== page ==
The CPCB, along with several regional pollution control boards, is in the process of issuing tenders for the installation of Continuous Ambient Air Quality Monitoring Stations (CAAQMS) in cities across India. As of October 2020, there were 234 CAAQMS installed in cities around the country. NTPC Limited, a public sector undertaking engaged in power generation and related activities, will provide financial support to the CPCB to procure and install 25 additional CAAQMS in six states and three union territories. The data collected from these stations will be used as inputs to create Air Quality Index evaluations for the respective cities. In addition to the procurement of equipment, these developments will necessitate consultancy services to analyze the data collected, identify the pollution source apportionment, and recommend appropriate actions for pollution abatement. There is also an opportunity for low-cost sensor manufacturing companies to be supplier to the prime bidders.
Since 2014, the Government of India has been monitoring industrial emissions through Online Continuous Emissions Monitoring Systems (OCEMS). There are 17 categories of industrial units that are required to have OCEMS. These include power plants; aluminum, zinc, copper plants; cement plants; distilleries; fertilizers; iron and steel plants; oil refineries; petrochemicals; and tanneries. The emissions monitored under OCEMS regulations include particulate matter (PM), CO (carbon monoxide), NOx (nitrogen oxide), SO2 (sulfur dioxide), and fluoride. In March 2020, India had about 3,700 OCEMS installed in different industrial locations across the country. Approximately 54 percent of India’s installed power generation capacity is fueled by coal-fired power plants. In December 2015, the MoEFCC mandated all thermal power plants to achieve a 60-80 percent reduction in particulate matter (PM), sulfur oxides (SOx), nitrogen oxides (NOx), and mercury emissions by 2022 (likely to be extended). To comply with this mandate, power producers will need to procure and install technology for emissions control. The most challenging piece of the government’s plan will be to retrofit 440 power units of 166.5 Gigawatts (GW) capacity with flue gas desulphurization (FGD) systems by December 2022. NTPC Limited has been the frontrunner in soliciting bids for FGD systems and has already awarded 27.5 GW through December 2019. India is the largest emitter of SOx in the world, accounting for 15 percent of the anthropogenic emissions. FGD installations can help reduce these emission amounts significantly.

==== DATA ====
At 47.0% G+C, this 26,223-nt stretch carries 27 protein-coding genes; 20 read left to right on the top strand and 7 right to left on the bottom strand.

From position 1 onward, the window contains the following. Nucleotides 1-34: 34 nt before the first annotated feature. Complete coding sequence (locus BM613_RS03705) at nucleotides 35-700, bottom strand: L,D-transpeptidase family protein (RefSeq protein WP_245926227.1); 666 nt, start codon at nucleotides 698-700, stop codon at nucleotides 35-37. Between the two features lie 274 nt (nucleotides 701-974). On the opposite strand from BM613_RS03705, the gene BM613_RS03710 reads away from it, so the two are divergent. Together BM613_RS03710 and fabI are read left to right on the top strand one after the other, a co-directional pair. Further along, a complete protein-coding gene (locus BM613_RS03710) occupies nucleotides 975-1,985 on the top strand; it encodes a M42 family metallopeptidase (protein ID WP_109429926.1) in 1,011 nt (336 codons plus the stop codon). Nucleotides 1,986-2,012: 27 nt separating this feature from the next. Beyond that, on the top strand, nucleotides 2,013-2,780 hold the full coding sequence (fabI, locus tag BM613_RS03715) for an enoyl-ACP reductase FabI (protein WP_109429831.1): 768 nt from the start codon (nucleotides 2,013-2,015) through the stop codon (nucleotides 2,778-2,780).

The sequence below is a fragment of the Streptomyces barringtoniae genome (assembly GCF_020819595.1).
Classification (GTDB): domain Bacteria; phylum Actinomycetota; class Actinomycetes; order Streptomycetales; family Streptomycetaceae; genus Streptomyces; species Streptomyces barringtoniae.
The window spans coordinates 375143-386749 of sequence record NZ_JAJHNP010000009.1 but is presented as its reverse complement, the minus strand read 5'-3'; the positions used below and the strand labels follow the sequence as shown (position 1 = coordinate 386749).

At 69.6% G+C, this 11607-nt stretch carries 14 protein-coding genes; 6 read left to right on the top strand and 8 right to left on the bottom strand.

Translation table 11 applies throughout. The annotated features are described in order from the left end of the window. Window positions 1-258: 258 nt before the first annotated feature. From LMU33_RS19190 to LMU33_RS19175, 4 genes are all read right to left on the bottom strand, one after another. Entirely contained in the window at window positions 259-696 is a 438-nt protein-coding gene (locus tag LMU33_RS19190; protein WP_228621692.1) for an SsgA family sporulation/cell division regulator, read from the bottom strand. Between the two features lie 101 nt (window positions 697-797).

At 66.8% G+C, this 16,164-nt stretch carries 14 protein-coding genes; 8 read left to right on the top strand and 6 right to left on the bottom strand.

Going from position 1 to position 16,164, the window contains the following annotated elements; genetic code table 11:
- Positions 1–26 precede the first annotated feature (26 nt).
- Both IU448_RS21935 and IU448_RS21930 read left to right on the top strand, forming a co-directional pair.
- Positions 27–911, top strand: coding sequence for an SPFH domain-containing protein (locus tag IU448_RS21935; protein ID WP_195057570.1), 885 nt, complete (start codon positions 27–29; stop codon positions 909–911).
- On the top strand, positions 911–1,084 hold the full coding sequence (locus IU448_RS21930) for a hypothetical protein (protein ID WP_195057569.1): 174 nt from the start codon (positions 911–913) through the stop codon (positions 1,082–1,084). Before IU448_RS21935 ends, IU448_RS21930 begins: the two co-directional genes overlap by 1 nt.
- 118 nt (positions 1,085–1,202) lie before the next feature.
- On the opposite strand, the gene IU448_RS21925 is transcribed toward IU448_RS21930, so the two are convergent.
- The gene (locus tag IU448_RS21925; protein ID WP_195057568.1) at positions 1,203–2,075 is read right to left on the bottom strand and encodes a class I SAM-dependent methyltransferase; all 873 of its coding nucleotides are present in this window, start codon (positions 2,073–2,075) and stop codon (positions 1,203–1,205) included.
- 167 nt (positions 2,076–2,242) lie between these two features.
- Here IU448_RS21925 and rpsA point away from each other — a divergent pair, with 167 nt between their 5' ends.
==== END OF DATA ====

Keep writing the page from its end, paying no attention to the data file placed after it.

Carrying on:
The technology segment related to weather monitoring and forecasting is on an upsurge. Target end-users are often the same as industrial air pollution monitoring/control technology suppliers. Critical industries like cement, steel, power, and mining need to protect their assets and operations from extreme weather events. This presents an opportunity for U.S. companies that provide weather forecasting products and services, so this is also a viable component of the Clean Air Trade Mission.
The mission will focus on the following subsectors: (a) industrial air pollution control; (b) air quality monitoring technology; (c) indoor air quality technology, and (d) weather forecasting systems.
Other Products and Services
The foregoing analysis of environmental technologies opportunities related to clean air and air pollution monitoring and control in India is not intended to be exhaustive, but illustrative of the many opportunities available to U.S. businesses. Applications from companies selling products or services within the scope of this mission, but not specifically identified, will be considered and evaluated by the U.S. Department of Commerce. Companies whose products or services do not fit the scope of the mission may contact their local U.S. Export Assistance Center (USEAC) to learn about other business development missions and services that may provide more targeted export opportunities.
Fees and Expenses
|Clean Air Virtual Trade Mission for small or medium-sized enterprises*
|Clean Air Virtual Trade Mission for large firms or trade associations
*For purposes of assessing participation fees, an applicant is a small or medium-sized enterprise (SME) if it qualifies under the Small Business Administration’s (SBA) size standards, which vary by North American Industry Classification System (NAICS) Code. The SBA Size Standards Tool can help you determine the qualifications that apply to your company.